All About Jazz: The web's most comprehensive jazz resource

Serving jazz worldwide since 1995
All About Jazz: The web's most comprehensive jazz resource

Interviews

Horacio 'El Negro' Hernandez : One Size Fits All

By Published: February 23, 2004
"When they denied me political asylum in Rome, I called Paquito D'Rivera and he called Dizzy Gillespie. And I had played with Dizzy two times in Cuba. Each time he went to Cuba, he couldn't bring his drummer, because he was a Cuban escapee. So I always played with Dizzy in Cuba. So I called Paquito, and Paquito called Dizzy and all of the sudden I get a phone call from the American Embassy in Rome, giving me a date to come," he explains. "So I go to the meeting with the counsel and this man tells me that I have very influential friends in the United States, which I didn't even know. I still don't know," he adds, chuckling.

"He said 'Mr. Dizzy Gillespie has requested your visa from the United States so everything is going to be all right. You're going to come to the United States. All you have to do is call this number every week until your visa comes, and then you can stay.' So I was the happiest man in the world. So I called the first week and they told me my visa was not ready. I called the next week, the same thing. And then the third week, Dizzy Gillespie passed away. So after he passed away, they told me instead of calling every week, call every two weeks. The thing was that the visa never got there. So I was in Rome for two and a half years."

All was not lost. He put his drive and energy into studying the drums even harder, teaching, and gigging around Italy.

"It was sort of a period in my life — I had never before studied like that. They gave me all the possibilities and the time. I was stationed in a school and I had a very nice place to practice my stuff. It was years of playing with every single Roman jazz musician and at the same time practicing like a dog. And teaching too. Practicing, really, was those two years and a half."

And then he met a man who would help him get away again.

"A friend of mine asked me if I had a place in my house for a friend of his from Miami who was just staying for a few days. I said yes. And the guy came," says El Negro. He described the man as being in the business of making such things happen — on the sly, of course. "I told him the whole story that I wanted to go to the United States. And he offered to bring me with a false passport. So that's how it happened. Cubans have the right of asylum once they get into American territory, but the problem is just to get here. So this guy brought me here with a false passport."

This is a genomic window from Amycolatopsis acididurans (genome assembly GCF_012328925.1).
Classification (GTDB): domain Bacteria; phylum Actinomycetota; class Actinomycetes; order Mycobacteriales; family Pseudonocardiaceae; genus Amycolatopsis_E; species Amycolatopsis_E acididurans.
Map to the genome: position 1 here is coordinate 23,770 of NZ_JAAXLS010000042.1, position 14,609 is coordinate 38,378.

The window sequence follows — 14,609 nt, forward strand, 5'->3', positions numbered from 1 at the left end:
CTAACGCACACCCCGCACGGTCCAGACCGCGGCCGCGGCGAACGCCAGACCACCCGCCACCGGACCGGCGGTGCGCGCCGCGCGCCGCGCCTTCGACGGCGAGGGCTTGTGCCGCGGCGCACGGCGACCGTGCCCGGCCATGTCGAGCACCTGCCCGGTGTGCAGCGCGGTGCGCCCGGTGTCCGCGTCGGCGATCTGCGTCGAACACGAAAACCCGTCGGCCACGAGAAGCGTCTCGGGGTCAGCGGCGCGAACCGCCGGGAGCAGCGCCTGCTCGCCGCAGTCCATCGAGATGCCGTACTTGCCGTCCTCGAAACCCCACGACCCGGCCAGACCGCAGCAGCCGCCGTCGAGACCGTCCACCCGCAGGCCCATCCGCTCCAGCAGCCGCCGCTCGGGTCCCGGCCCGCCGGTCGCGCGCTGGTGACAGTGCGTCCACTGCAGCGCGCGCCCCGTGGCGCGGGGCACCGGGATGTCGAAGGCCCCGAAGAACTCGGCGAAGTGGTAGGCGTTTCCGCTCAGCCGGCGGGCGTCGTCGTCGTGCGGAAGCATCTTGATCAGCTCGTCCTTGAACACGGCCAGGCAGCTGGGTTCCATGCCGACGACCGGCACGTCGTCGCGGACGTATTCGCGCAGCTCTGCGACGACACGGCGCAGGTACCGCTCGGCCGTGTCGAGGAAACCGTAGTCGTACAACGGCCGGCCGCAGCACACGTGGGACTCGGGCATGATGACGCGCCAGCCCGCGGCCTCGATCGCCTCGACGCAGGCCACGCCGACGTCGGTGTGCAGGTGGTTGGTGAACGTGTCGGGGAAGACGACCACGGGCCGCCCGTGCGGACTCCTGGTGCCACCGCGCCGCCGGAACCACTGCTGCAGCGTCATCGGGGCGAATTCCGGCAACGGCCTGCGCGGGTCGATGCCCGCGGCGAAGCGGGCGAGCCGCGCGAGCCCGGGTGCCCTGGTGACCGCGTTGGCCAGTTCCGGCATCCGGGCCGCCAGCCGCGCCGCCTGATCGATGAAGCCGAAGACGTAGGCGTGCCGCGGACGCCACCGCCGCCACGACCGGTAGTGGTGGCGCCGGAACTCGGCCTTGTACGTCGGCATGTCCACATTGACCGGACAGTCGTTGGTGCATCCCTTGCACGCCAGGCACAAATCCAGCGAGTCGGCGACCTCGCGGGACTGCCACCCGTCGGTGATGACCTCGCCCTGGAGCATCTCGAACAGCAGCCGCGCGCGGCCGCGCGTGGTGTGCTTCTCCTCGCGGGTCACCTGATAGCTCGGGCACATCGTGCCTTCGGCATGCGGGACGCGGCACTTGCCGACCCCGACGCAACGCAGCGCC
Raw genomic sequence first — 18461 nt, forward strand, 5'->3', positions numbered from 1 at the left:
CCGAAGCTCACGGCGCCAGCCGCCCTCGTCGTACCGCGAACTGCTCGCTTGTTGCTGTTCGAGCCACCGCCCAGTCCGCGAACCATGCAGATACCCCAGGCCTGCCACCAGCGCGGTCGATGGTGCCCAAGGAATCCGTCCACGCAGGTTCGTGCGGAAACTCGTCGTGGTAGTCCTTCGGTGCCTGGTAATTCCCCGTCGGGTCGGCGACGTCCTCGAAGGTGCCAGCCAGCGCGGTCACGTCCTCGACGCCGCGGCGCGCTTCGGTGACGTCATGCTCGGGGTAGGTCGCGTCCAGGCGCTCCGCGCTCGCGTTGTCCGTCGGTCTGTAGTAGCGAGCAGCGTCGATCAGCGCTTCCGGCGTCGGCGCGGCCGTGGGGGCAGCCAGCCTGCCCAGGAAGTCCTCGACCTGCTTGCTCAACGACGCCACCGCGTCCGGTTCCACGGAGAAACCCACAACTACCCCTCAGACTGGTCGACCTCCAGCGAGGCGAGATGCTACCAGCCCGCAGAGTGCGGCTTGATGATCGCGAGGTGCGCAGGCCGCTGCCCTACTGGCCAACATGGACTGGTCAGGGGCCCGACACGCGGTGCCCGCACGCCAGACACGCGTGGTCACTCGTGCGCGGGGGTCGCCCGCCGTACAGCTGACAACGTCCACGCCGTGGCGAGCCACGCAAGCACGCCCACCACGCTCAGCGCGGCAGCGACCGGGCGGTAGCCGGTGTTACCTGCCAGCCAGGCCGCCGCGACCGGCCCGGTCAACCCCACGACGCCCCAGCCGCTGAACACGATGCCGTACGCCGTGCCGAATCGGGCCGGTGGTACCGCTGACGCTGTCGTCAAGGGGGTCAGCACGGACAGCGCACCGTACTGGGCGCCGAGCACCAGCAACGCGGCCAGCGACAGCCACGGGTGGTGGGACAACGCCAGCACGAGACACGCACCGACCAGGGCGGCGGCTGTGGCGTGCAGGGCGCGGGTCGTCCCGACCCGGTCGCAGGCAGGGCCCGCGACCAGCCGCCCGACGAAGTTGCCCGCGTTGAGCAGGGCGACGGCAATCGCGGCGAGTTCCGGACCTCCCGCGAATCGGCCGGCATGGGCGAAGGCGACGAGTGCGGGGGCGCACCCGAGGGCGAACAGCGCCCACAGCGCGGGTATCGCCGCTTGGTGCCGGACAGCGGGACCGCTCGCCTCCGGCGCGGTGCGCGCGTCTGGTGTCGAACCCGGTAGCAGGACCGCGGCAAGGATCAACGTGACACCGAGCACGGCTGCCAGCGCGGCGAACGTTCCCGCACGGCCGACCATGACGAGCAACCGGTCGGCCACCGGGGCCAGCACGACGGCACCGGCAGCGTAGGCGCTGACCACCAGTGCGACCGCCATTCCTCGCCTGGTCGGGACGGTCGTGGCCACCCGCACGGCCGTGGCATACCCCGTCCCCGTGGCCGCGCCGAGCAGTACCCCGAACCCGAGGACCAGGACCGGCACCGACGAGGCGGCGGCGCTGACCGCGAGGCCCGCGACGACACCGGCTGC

El Negro made it to Miami, then took a plane to New York. If he thought things were going well, he was about to fall into more serendipity.

"I had an Italian friend that got me a small apartment here [New York], a sublet. I get into New York and I walk into this apartment — with a drum set!" he says, still incredulous. "And a million jazz records, in the center of the East Village!"

It turned out the apartment that had been sublet to his friend, then El Negro himself, was that of drummer Jeff Ballard, now working with Chick Corea. So it was equipped to his liking by sheer good fortune. "And all of the sudden I was in the heart of New York in an apartment with a drum set. And every single jazz record you can imagine. I called Paquito D'Rivera the first day I came. And he said 'Wow, how are you here?' I said 'Don't worry, I'm here.' He said, 'OK, tomorrow we go into the studio.' And I did my first record here the first day after I came. That was Forty Years of Cuban Jam Sessions, Paquito's record."

But once in New York, El Negro didn't have the necessary documents to travel, so he lost all gigs that involved touring — for two years. It didn't stop him. No surprise, since nothing else had.

"I went to play in every club in New York, every small club in New York for two years. I was playing everything. Jazz, blues, folk, everything. With everyone, until I got the papers, and then life switched. At that time, I was going to see everyone, every night. Especially, Marvin "Smitty" Smith, before he went to L.A. I am still a big fan of his drumming. Him and Tony Campbell and Billy Hart, all the drummers that live in the city. We all became very good friends."

Once mobile, he got more work, began touring, and has been busy ever since. It even included a stint with Latin rock legend Santana.

"That came about out of a concert I did in San Francisco with Irakere. And the drummer Enrique Plï, was not able to make the trip. So they called me, they knew I was living in New York at the time. They found me and called me to play this concert with them. And then Santana showed up at the concert. I told him, 'Man, I would love to play with you one day.' A year and a half after that I got a call from him, asking me to join the band. So I went and did it for almost two years, but then they wanted me to move to California, and I didn't want to. I really loved New York and the New York music scene. So that was the ending of it."


comments powered by Disqus